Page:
The first one is set at a large Eastern law school, presumably Harvard. The series is irresistibly entitled “The New Lawyers.” The running characters are a crusty-but-benign ex-Supreme Court justice, presumably Oliver Wendell Holmes by way of Dr. Zorba; there’s a beautiful girl graduate student; and the local district attorney who is brilliant and sometimes cuts corners. The second one is called “The Amazon Squad.” The running characters include a crusty-but-benign police lieutenant who’s always getting heat from the commissioner; a hard-nosed, hard-drinking detective who thinks women belong in the kitchen; and the brilliant and beautiful young girl cop who’s fighting the feminist battle on the force. Up next is another one of those investigative reporter shows. A crusty-but-benign managing editor who’s always gett… (Diana cuts her off there.)

No wonder the film won so many awards. Watch it again — it’s gone right up to my list of Best Films Ever.

I’d never seen “Glee” before — and let me say, it’s utterly delightful — but stumbled across its “The Power of Madonna,” that is, its very special episode on feminism.  And then I found hundreds of posts online, treating it as if it were an important intervention on feminism because the words misogyny, sexist, and objectification were used on a mainstream TV show. 

I’m tempted to suggest that a perky TV comedy can treat the topic of women’s feminist anger BECAUSE it’s perky comedy.  I’m tempted to trot out Susan Douglas’s notion of enlightened sexism again (Susan, perhaps I should receive commission?); point out that “girl power” is a fundamentally hobbled form of feminism; and remind us that Madonna is hardly an ideal feminist.  All of this is true.  But frankly, it’s just a pleasure to see a storyline in which high school girls get mad and seek a way to articulate a feminist identity (and then sing!).  At this point, us brow-beaten feminists will be thrilled with anything.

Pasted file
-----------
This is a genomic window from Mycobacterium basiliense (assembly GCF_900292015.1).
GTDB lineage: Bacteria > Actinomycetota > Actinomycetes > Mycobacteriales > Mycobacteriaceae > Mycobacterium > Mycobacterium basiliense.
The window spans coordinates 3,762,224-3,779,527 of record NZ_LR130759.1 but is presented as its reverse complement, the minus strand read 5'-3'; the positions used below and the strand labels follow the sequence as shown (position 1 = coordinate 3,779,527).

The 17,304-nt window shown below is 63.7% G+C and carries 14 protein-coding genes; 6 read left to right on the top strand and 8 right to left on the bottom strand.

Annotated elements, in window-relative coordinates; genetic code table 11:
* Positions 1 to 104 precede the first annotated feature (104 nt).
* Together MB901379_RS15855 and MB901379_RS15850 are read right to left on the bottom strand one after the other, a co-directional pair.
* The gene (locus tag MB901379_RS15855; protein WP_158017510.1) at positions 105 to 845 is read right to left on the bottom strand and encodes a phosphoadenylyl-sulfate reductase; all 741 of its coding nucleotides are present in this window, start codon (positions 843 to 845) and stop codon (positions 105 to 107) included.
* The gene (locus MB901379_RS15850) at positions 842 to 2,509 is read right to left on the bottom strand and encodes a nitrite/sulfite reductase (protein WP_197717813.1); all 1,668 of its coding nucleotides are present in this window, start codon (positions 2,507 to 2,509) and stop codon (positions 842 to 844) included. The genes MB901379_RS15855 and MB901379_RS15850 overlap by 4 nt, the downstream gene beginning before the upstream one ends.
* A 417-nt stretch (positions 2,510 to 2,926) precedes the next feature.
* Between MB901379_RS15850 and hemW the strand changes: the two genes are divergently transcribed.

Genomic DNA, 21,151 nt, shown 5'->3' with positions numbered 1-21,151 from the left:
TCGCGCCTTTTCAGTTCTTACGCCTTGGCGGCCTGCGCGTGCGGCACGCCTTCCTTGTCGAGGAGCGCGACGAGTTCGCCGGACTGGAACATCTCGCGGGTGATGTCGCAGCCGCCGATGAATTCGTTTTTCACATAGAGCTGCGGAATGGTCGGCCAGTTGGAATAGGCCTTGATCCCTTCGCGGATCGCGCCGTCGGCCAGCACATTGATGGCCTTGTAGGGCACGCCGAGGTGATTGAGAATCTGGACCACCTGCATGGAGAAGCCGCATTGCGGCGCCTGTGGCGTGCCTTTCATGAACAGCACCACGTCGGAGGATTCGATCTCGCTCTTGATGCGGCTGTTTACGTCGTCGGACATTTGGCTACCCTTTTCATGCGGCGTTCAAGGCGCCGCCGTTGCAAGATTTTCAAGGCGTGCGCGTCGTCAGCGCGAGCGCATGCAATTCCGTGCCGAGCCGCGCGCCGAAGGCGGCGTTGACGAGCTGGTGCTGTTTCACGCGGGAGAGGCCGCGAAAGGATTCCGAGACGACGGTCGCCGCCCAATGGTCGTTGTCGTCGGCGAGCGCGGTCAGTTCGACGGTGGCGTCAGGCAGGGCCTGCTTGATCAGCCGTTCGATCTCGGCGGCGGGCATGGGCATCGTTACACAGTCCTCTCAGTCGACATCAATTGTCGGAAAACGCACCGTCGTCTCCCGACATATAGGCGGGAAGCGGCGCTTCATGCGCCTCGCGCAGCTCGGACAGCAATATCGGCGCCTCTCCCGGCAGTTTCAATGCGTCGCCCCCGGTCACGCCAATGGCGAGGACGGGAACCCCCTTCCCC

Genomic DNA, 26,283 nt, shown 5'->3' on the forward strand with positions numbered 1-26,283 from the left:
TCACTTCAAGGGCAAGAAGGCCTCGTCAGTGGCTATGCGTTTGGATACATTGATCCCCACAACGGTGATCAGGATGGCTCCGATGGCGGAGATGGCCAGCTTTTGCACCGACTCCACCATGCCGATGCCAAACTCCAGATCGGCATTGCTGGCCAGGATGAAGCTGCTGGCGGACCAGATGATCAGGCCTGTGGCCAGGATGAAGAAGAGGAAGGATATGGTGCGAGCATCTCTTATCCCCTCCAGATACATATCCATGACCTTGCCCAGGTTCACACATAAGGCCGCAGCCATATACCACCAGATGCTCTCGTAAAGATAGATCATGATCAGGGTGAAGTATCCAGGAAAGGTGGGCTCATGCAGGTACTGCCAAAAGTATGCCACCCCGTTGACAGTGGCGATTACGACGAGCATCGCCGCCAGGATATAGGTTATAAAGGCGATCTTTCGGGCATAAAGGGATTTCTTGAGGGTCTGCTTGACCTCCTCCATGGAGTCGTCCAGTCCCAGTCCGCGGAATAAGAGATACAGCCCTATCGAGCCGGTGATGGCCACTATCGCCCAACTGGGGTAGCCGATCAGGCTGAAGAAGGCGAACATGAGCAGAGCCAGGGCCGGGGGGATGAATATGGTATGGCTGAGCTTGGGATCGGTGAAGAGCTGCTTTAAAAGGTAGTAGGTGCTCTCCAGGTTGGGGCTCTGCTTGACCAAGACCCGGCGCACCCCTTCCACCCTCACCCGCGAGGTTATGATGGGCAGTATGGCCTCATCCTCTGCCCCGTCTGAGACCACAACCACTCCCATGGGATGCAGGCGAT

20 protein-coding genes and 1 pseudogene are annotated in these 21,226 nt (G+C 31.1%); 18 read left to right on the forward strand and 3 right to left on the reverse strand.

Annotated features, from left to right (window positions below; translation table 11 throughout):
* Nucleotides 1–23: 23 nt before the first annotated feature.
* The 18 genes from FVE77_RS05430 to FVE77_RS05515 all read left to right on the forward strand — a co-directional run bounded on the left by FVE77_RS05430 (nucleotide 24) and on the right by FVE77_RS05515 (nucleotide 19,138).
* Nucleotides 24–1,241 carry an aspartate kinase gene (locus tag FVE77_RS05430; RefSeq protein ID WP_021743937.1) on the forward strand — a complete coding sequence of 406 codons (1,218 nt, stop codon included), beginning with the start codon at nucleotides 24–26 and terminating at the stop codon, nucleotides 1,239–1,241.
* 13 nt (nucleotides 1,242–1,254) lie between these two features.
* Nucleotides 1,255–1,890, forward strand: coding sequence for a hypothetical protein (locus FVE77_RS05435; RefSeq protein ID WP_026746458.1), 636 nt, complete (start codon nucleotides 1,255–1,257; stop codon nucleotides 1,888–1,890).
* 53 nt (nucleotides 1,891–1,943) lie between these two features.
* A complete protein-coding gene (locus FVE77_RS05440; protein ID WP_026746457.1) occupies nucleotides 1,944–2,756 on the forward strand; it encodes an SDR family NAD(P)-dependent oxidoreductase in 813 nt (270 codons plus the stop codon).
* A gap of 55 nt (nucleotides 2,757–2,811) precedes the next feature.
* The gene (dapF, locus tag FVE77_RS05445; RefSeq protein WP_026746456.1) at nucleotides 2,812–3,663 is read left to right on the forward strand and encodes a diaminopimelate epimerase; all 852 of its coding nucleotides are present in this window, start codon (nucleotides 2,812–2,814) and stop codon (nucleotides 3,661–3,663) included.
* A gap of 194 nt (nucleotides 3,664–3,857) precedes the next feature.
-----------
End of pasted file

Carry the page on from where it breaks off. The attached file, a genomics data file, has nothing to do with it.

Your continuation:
The show starts with the girls in the glee club having a powwow about dating, a conversation that can be summed up by one character’s resigned assessment that “we have to accept that guys just don’t care about our feelings.”  When a well-meaning male teacher tries to intervene, an even more resigned girl pushes him back. “The fact is that women still earn 70 cents to every dollar that a man does for doing the same job.  That attitude starts in high school.”  (Wow. Count me happy on hearing this in prime time.)  Slowly the girls start to fight back and express themselves verbally as well as in song.  My favorite is when the “they just don’t care about our feelings” Asian girl takes a sexist boy’s head off:  “My growing feminism will cut you in half like a righteous blade of equality!”

They build up tension and resolve it by singing a lot of Madonna songs and gradually convincing the reluctant boys that this music shouldn’t make them feel uncomfortable.  There are some tedious side stories about various women asserting themselves sexually (to say no or otherwise).  (JEEZUS, people, does feminism always have to be exactly equivalent to sex?)  Best of all is a transfixing number with the cheerleaders doing a routine on stilts to “Ray of Light.”  Throughout, Jane Lynch is great as the unhinged director of the “cheerios” who idolizes Madonna. 

Please, let’s just stop calling this feminism.  I enjoyed this show perfectly well without having to engage it on those terms.  Feminism can’t be made palatable to a reluctant public by dressing it in a Madonna pop song for one episode; nor is it reducible to The Power of Madonna.  Let’s get happy about some feminist stuff coming up, and some women with powerful lungs belting out terrific Madonna covers.  But let’s just call this what it is:  “Glee” is just its own thing.  We can all be happy that these girls articulate a version of anger and empowerment, and hope that more TV shows engage with those subjects — hope, indeed, that more actual girls get angry and empowered.  Hell, at this point I’d take the Spice Girls’ version of girl power again.